Choose the right technique and tools

As every metal comes with their distinct physical and chemical properties, selection of the correct recycling process and tools is very important.

Take help from experts

It is always a good move to seek expert advice on complex processes like metal recycling. There are companies who offer online advice also, through chats with experts.

The don’ts

Try not to misidentify the scrap

Identifying the right type of metal in the scrap is often tricky. Customers often bring scraps to a recycling facility thinking that to be a particular material, which when examined turns out to be different. Hence both the sellers and buyers at recycling facilities need to be careful and knowledgeable about the materials constituting the scrap.

Choose the scrap metal recycling facility wisely

Collection/selling of scrap metals from scrapyard needs extra caution because of price, payment and quality considerations. Scraps must always be bought from or sold at scrapyards that are well-reputed for honest dealings in terms of pricing, payment, and weight measurements.

To sum up, the quality of recycled metals will definitely depend on the quality of the materials of the scrap, proper identification of its contents and the efficiency of the recycling facility.

Monday, 16 September 2019

The 5 Major Advantages Of Metal Recycling



Metals are used as essential raw materials for producing goods and other industrial and scientific purposes. The primary advantages of using metals as raw materials emanate from their durability, malleability, and conducive character. Metals are extracted from the layers of the earth, and they are limited in supply. Excessive extraction of metals from the mines can lead to loss of balance in the tiers of the planet. That is why recycling metals is crucial. There are several other benefits of recycling metals of which five most significant are enumerated below.

Conservation of Scare Resources


The foremost benefit is the preservation of resources. As the stock of metal ores is limited and it takes perhaps millions of years to replenish the eroded stock, it is important to keep enough stock of metal ore available for future generation. Recycling of scrap metal will lower the extraction rate from the mines and increase the inventory available for future use.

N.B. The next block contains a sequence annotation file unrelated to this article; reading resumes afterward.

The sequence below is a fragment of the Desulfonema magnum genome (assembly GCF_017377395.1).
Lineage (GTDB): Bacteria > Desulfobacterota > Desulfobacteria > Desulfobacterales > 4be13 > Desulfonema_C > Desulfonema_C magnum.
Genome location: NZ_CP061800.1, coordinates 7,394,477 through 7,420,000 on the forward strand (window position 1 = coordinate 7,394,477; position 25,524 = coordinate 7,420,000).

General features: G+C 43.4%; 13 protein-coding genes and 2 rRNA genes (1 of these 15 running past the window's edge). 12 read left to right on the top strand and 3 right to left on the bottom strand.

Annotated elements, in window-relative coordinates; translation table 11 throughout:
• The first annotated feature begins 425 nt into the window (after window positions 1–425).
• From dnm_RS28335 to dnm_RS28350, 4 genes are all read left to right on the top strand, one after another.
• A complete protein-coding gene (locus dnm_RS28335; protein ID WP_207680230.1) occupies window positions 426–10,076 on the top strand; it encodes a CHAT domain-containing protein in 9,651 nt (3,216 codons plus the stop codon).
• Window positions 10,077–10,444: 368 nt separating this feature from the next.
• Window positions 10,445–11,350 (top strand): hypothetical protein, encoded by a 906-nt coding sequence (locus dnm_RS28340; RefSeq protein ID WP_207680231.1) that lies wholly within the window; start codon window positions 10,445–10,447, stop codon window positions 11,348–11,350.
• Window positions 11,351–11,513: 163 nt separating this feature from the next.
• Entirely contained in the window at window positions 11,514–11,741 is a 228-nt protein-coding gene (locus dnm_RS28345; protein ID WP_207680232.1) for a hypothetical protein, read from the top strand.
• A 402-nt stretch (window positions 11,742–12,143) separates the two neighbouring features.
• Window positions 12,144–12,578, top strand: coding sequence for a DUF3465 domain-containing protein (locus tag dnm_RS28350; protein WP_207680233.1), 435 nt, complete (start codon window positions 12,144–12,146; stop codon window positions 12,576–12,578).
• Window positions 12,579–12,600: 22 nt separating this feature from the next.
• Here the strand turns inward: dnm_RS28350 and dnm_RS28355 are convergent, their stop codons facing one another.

Reducing Carbon Emission


Carbon emission is the most threatening problem on earth now. Production of raw metal from the ores involves numerous processes that use fossil fuel, which, in turn, is responsible for increasing carbon emission to the environment. Besides, there are other environmental hazards of mining processes. Recycling metal is less energy-intensive and hence generates less emission. It does not cause groundwater pollution or leave a permanent scar on the environment.

Economic Benefits


Metal recycling has economic benefits, as well. It takes lower cost to recycle metal than process metal ores to extract metal. Governments can save taxpayers’ money by allowing recycling of metal and invest that on training of workers in the recycling industry as the job is not only labour-intensive but also requires high level of skills.

Positive Impact on Prices


Owing to their scarcity and high cost of production, metals are often expensive. Recycling will ease the pressure on the price of metal and make it more available for a larger sphere of use at a lower cost.

Lowering Demand on Natural Resources


Recycling of metals will lower energy consumption and lessen the demand for natural resources. Thus, it is both good for the environment and the economy and its future sustainability.                    
   

  


Saturday, 31 August 2019

Most common uses of aluminum


Aluminum, one of the most versatile and easily available metals, has now become a part of our daily lives. Besides, it is also one of the easiest metals to recycle on this blue planet. Discussing all the benefits and usages of this metal is beyond the scope of a small article. However, enlisted below are specific sectors in which the application of aluminum is common.
This metal is an integral part of the transport industry due to its unmatched strength to weight ratio. It is also researched that any car will have around 60% aluminum in it by 2025 (provide source). It also plays a vital  role in the construction industry.  Besides, making the structures temperature-efficient, this metal is also more malleable than traditional construction materials like steel and timber. Aluminum has revolutionized the window and door manufacturing industry, by replacing heavy woodworks with light but sturdy frames. Also aluminum frames can be powder-coated to any color with utmost ease. This metal has also become the primary choice for modern designs. Working with aluminum gives a designer the freedom to easily shape it into any furniture and give it a contemporary appeal. We cannot separate this metal from our daily lives, as it can be found in almost every consumer good, such as cans, bottles, and other packaging. It has become the first choice for the food and beverage industry for packaging. Kitchen products like foil and pots also have aluminum content. Starting from mobile phones to laptops, all the cutting-edge technological gadgets and equipment contain aluminum.